The inefficiency of tape data backup and the cost of a complete mirrored infrastructure explain the buzz around the concept of recovery as a service (RaaS). RaaS is a new model of disaster recovery in which service providers typically manage, own and operate the disaster recovery systems. Organizations which once bought and operated their own disaster recovery infrastructure now have the option to outsource it. RaaS promises potentially lower costs, lower management overhead and better, more consistent recovery performance. With so many possible benefits, you might wonder if RaaS will someday become the industry standard.

RaaS and the Art of Lucha Libre
Although Mexican wrestling may not be the first thing you think of when you hear disaster recovery, elements of lucha libre (free wrestling) relate well to RaaS. In tag-team matches, teammates gracefully switch back and forth to defeat their opponents. To create a knockout RaaS experience, there are two components that must tag team each other like masked luchadores:

  1. Storage: If you’re going to make backups of your production server workload, you’re going to need storage. Storage as a Service has already become commonplace, with services like DropBox, Microsoft OneDrive, Google Drive, and many more. But even if you have storage, the key is in the recovery. Most organizations measure their disaster recovery effectiveness by Recovery Point Objective (RPO, or how much data the organization is willing to lose), and Recovery Time Objective (RTO, or how long it takes to get back up and running). Frequent backups leads to better RPOs, but a good RPO won’t solve all your problems. After the disaster, you need to get that data from the provider to your recovery systems, and downloading terabytes of data from a service provider takes time. These long download times kill any hope of meeting your RTO—making this next piece essential:
  2. Infrastructure-as-a-Service (IaaS): Popularized by Amazon (with Amazon Web Services and Elastic Cloud Compute), RackSpace, and more recently, Microsoft Azure, IaaS allows you to build, store, and actually run server workloads in the cloud. Big name-name and local service providers make IaaS more enticing by offering a variety of configurations (public, private and hybrid) and price points. Additionally, they are competing on service levels, reliability, scalability, privacy and compliance.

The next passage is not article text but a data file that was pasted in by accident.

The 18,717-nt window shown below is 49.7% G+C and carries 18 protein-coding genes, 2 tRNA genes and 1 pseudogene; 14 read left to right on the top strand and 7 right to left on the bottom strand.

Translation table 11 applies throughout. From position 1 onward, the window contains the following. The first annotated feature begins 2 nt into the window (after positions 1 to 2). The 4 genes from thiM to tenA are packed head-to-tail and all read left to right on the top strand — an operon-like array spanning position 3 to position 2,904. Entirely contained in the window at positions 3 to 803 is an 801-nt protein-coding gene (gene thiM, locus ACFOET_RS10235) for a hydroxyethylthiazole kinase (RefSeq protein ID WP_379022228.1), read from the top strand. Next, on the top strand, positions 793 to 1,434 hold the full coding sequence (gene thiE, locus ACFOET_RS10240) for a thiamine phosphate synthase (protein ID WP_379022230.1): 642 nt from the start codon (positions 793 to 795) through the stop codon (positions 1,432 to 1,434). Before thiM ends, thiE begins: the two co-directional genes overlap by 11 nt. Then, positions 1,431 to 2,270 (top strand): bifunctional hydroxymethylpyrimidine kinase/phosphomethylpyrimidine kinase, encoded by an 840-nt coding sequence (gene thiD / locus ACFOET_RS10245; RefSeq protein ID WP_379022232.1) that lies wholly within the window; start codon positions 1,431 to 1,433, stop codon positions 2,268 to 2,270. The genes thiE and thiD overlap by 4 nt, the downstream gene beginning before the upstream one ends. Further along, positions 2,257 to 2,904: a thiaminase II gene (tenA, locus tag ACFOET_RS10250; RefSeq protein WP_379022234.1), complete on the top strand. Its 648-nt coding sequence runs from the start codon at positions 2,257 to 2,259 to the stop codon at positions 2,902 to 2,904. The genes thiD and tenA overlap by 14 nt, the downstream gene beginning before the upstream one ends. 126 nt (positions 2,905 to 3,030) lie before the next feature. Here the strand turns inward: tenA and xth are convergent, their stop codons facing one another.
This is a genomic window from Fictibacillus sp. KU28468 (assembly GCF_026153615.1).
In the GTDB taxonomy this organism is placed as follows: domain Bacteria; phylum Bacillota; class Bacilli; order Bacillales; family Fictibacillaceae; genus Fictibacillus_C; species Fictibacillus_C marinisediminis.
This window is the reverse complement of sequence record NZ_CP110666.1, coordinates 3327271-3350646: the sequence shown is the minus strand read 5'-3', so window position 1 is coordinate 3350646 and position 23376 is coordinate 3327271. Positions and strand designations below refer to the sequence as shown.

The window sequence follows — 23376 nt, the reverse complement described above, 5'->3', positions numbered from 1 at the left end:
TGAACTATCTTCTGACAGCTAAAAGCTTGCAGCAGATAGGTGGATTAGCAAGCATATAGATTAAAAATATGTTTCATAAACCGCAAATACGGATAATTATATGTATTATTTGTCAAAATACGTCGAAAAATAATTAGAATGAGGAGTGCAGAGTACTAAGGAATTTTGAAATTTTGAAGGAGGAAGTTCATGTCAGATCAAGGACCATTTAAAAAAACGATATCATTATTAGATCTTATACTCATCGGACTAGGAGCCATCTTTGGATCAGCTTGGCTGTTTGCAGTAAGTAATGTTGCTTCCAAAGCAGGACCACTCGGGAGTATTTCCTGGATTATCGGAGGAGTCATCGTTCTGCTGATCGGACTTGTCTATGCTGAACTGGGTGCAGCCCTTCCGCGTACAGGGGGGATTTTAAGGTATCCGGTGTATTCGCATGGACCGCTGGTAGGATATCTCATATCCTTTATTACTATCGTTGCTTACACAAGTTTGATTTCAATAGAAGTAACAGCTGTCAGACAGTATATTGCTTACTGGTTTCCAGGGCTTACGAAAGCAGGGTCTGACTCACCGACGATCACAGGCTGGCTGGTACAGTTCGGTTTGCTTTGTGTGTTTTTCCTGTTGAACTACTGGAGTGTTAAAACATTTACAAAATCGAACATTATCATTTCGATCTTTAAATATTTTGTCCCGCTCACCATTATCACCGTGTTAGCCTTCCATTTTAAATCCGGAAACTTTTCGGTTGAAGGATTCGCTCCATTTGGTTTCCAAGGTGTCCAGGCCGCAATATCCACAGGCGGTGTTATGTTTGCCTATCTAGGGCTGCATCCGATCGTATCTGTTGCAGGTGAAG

One-Two Combo of RaaS
The combination of storage and infrastructure as a service makes RaaS a compelling contender. However, it takes mature, reliable, scalable versions of both storage and infrastructure to work. The storage needs to be constantly available, so you can make continual replications. You need to be able to back up not just your data, but your server workloads themselves, in the form of virtual machines.

And you can’t just do that once, you need to keep in shape like a luchadore, synchronizing them with your production environment frequently, on whatever schedule you choose. Then, when an unplanned outage occurs, and you have to put your disaster recovery plan into action, your Storage as a Service can become Infrastructure as a Service. You power up those virtual machines and they become your recovery environment, actually running in the cloud. Nothing needs to be copied or downloaded because you seamlessly switch from one mode to another—just like a lucha libre tag-team match.

The pieces exist for RaaS to become a heavyweight champion, but IaaS is currently in better fighting shape. Amazon, Microsoft, and the others have figured out both the technology and business of IaaS, successfully making a profit from it. The Storage as a Service market is less advanced; even the leading storage providers have had trouble cashing in on their user bases. Until that happens, RaaS will continue to be a fractured market with many competing providers. This isn’t necessarily a bad thing: lots of players leads to increased innovation, lower prices and competition for customers. While RaaS might not take the title this year, 2015 will be the year it starts bulking up.

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Disclaimer: As with everything else at NetIQ Cool Solutions, this content is definitely not supported by NetIQ, so Customer Support will not be able to help you if it has any adverse effect on your environment.  It just worked for at least one person, and perhaps it will be useful for you too.  Be sure to test in a non-production environment.

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Mike Robinson
Feb 25, 2015
8:24 am